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Breast Feeding - Frequently Asked Questions
by: Martin Smith

Breast-feeding is one of the most natural things in the world. Many women have questions about breast-feeding. There are myths and facts about breast-feeding. These will be discussed in the list of questions and answers provided below.

Q. What are some myths about breast-feeding?

There are many myths about breast feeding such, as you cannot take any medication while breastfeeding. Most medications are safe for you but you should check with your doctor first. A breast-feeding mother with an infection should not be breast-feeding. Actually she should continue because her milk provides the baby with help to resist infections. If s/he does become ill, it will not be severe.

Q. What are some problems that can occur with breast-feeding?

Some women may not be able to produce enough milk. Others produce too much milk, too quickly and this can cause engorgement. Expressing some of the milk may relieve some of the pain.

Q. Are there things I should avoid while breastfeeding?

You should avoid alcoholic drinks as the alcohol does pass through to the baby and it can affect the baby’s weight and central nervous system. If you drink only occasionally, make sure you do it after you nurse. This means that alcohol level will be lower or gone before the next feeding. Avoid spicy or gassy foods as these can upset your baby’s delicate tummy.

Q. What is Thrush?

Thrush is a yeast infection in the baby’s mouth that looks like little white patches on their tongue and the inside of the cheeks. Mom can continue to breast feed as long as both she and the baby are treated with a medication.

Q. Can I breast-feed while taking medication?


Yes you can breast feed while taking medication. Be sure before you take anything that you check with your doctor first to be on the safe side. Most medications are safe but it’s better to err on the side of caution.

Q. Can just any woman breast-feed?

Yes any woman can breast feed provided that she hasn’t had breast surgery that has affected the milk ducts. The size of her breasts does not affect breast-feeding.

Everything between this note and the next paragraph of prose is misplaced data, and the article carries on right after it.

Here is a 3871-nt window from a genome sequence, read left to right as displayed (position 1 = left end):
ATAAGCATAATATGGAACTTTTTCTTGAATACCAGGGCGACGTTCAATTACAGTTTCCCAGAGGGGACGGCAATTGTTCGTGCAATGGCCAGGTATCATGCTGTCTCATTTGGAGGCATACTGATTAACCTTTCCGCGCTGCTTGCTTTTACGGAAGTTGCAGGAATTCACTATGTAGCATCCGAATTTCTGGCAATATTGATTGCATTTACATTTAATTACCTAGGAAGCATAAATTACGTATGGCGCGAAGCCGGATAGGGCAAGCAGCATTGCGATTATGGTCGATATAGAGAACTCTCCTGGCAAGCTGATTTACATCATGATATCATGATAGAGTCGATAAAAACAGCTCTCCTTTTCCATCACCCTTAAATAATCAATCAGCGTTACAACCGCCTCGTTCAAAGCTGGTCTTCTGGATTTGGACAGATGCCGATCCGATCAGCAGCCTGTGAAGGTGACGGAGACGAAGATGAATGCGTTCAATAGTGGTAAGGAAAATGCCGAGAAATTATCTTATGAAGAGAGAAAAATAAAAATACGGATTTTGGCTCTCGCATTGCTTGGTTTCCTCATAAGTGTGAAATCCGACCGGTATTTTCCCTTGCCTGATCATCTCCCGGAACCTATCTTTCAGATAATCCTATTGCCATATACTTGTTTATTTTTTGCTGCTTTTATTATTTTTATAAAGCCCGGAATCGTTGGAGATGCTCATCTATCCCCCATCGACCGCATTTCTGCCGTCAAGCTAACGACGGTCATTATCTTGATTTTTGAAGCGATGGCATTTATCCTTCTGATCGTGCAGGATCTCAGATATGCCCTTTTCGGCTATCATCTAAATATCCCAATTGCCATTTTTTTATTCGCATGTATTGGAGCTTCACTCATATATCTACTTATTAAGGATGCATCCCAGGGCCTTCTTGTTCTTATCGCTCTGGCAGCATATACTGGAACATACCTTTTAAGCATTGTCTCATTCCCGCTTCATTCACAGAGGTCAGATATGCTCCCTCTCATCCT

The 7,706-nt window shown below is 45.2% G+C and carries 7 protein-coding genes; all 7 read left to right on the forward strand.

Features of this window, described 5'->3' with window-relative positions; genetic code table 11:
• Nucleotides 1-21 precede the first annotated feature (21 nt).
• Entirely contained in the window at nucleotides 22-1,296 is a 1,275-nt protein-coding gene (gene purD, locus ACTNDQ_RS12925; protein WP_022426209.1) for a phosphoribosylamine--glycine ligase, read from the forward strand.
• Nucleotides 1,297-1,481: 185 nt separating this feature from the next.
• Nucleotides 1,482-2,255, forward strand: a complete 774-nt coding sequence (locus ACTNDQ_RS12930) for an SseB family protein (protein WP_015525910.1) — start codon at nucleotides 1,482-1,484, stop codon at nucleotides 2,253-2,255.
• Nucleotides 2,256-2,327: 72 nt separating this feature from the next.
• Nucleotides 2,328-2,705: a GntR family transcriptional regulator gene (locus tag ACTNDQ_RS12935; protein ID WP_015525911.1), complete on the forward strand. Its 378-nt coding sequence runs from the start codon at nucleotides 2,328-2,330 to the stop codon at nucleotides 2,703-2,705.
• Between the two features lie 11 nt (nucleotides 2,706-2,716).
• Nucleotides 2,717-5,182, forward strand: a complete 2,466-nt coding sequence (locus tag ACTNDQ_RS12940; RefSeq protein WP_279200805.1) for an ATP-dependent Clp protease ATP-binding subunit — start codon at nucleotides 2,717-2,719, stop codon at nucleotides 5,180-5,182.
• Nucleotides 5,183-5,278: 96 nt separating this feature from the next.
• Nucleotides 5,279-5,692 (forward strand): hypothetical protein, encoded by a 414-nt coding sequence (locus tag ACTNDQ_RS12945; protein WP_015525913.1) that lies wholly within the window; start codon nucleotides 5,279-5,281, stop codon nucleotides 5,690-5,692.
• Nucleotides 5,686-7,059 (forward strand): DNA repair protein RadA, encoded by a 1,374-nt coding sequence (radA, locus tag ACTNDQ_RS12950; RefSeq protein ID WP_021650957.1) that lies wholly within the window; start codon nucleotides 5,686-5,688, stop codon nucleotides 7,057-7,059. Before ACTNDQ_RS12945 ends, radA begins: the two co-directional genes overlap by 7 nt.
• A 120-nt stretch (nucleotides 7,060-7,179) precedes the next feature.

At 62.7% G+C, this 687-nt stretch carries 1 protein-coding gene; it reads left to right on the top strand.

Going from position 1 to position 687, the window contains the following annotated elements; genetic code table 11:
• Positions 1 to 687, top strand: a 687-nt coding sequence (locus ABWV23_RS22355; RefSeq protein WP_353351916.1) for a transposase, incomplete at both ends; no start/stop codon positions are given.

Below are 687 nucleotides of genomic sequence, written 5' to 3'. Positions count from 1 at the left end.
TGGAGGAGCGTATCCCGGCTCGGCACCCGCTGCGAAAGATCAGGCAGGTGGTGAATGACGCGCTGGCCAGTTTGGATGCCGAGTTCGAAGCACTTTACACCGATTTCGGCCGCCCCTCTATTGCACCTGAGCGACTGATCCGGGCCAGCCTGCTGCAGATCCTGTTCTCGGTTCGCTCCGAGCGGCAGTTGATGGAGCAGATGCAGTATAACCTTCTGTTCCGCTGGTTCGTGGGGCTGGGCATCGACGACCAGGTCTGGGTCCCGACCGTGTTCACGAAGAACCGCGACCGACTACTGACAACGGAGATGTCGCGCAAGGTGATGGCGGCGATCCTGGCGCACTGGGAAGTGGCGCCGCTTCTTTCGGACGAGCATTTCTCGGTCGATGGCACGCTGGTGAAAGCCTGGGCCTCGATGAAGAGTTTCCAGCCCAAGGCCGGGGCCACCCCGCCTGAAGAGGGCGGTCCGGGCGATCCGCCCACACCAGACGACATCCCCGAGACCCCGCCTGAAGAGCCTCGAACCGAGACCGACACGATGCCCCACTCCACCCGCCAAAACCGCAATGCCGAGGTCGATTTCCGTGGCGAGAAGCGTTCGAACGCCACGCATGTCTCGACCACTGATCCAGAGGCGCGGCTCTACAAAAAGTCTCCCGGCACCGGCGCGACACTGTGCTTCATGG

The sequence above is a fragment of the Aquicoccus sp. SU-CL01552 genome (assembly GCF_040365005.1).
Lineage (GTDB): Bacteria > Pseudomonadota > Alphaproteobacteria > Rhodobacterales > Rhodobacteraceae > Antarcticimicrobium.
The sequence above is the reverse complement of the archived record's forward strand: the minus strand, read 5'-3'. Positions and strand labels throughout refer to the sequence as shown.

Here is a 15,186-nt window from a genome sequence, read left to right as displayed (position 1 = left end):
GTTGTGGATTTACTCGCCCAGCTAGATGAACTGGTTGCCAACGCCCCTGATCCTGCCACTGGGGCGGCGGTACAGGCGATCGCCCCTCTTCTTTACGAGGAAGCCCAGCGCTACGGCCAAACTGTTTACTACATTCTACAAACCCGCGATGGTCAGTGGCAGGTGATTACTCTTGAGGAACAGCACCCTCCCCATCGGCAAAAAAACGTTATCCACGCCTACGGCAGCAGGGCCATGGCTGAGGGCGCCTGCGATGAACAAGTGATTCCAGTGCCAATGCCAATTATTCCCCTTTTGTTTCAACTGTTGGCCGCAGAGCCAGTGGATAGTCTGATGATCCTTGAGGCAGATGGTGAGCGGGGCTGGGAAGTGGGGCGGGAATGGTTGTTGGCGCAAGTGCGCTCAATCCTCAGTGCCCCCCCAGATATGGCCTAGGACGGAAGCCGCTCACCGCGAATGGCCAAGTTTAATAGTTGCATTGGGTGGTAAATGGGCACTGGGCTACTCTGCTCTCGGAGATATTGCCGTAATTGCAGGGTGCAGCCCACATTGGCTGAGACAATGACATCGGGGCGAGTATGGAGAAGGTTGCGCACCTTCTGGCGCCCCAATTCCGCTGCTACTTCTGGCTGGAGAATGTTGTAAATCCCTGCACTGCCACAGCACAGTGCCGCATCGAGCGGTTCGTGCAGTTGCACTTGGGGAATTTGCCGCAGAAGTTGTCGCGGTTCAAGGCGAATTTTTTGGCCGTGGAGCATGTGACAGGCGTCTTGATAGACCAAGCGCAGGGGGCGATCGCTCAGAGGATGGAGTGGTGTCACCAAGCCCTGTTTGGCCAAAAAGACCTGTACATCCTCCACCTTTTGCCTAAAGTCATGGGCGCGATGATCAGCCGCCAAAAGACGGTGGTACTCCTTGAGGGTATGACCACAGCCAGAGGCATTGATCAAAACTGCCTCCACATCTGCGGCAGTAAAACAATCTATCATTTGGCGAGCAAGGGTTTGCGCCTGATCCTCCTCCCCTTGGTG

Q. What is Milk Fever?

This is an outdated term that referred to plugged milk ducts. In fact, if you have a fever you have Mastitis not Milk Fever that is a misnomer.

Q. Can my baby be allergic to my breast milk?


It is highly unlikely that your baby can become allergic to breast milk. Talk to your pediatrician to see what he might suggest. You might need to take your baby to a gastro-enterologist for testing but continue breast-feeding unless you are told to stop.

Q. Can breast feeding mother drink caffeinated beverages?

Yes coffees, teas, and soda are okay but in limited amounts. The caffeine does pass through your milk to the baby. It can make your baby restless and fussy.

Q. Can I drink carbonated beverages while breast-feeding?

In moderation carbonated beverages are okay in limited amounts. Two a day should not affect your baby. The concern is the large amounts of phosphorous that are in carbonated beverage and this is for all women; it may decrease the amount of calcium you will be able to absorb.

Q. What can I do if my baby refuses to breast-feed?


If your baby refuses to breast feed you can try feeding him while he’s asleep or very sleepy. You can try varying positions while you are feeding. You could also try breast feeding your baby while in motion, for example rocking, walking, or riding in the car.

Q. Can I lose weight safely while I am breast-feeding?

While you are breast-feeding don’t worry too much about losing weight. It is important that you east a very healthy diet in order to maintain your milk supply. Check with your doctor as s/he might have helpful hints for you.

Q. Can Diabetic mothers breast-feed their babies?


Yes, Diabetic mothers can breast feed. After birth babies of Diabetic mothers must be monitored for low blood sugar, a high hematocrit, and possibly low calcium. Pumping their breasts as soon after birth as possible to help bring in their milk supply. This will make it easier for their babies to learn how to nurse.

Q. What are some of the benefits of breastfeeding for my baby and me?


The benefits of breast feeding for women is that the risk of breast and ovarian cancer is reduced, it helps you to lose some of the pregnancy weight and may lower the risk of osteoporosis. Another benefit is it saves money on formula and bottles. The benefits of breast feeding for babies is that their mothers milk protects them from allergens and eczema, reduces stomach upset, and lessens the incidence of SIDS. It also protects the baby from such diseases as Spinal Meningitis, Type I Diabetes, and Hodgkin's Lymphoma. There is also some suggestion it may help prevent obesity later in life.

In Conclusion
The information given here is just a fraction of what is available out there. You search the Internet or talk to your doctor and/or hospital for more specific information regarding breast-feeding and options that may be unique for you. The choice is up to you and you know what would be right for you and your baby.


About The Author

Martin Smith is a successful freelance writer providing advice for consumers on purchasing a variety of Nursery Bedding which includes Baby strollers, Baby car seats, and more! His numerous articles provide a wonderfully researched resource of interesting and relevant information. Visit http://www.1st-babies.com

 

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